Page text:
Entrepreneurs deal with dozens of business documents each day. The paperwork, even though it might be digital, can be overwhelming. Understanding the invoice will help you in your business for years to come. You’ll most likely receive invoices from your vendors, but more importantly, you’ll send invoices to your customers to tell them what they owe.
What Is the Invoice?
An invoice is a document that communicates to the buyer what items have been purchased, the price of the items and how many have been purchased. It’s a signal to the buyer what must be paid. Although an invoice isn’t really a legal document, because then vendors could just create invoices and send them to anyone, once it’s agreed to by the vendor and customer, it is a legal debt.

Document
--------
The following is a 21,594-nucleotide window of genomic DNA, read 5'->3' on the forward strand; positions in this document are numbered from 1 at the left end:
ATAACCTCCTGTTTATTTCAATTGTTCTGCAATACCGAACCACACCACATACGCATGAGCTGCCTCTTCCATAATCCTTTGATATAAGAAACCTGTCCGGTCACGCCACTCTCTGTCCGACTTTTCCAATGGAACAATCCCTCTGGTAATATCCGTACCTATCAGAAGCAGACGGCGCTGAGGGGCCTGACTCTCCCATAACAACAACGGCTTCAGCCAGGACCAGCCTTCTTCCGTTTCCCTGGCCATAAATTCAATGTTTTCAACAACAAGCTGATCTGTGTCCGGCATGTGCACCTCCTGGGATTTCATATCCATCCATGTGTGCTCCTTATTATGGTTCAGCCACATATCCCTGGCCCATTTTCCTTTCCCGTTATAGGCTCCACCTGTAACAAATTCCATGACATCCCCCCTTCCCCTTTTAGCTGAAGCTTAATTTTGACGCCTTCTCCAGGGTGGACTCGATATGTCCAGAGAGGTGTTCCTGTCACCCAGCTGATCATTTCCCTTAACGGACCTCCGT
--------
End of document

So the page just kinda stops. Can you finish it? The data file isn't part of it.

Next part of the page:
Creating invoices that have consistent and complete elements will save you time, stress and money. Here are the things go on the invoice:
- The date you created the invoice. You may also want to include the date that the items were purchased, if different.
- Your business name, address and contact information.
- The customer’s name, address and contact information of the person who approved the purchase.
- A description of what was purchased, including quantity and price.
- Due date of the invoice, i.e. when is a payment due.
- An invoice number that helps you and the customer track invoices.
Sending an incomplete invoice can give the customer room to argue over the payment or to say that they didn’t see the dates. Some customers may simply refuse to pay if the invoice doesn’t appear complete.
Follow Up On Invoices
Invoices are the lifeblood for your business. They keep the money coming in. Many bookkeeping programs have invoices built into the software, or you can find a template online. Make sure to contact the company when invoices aren’t paid on time.
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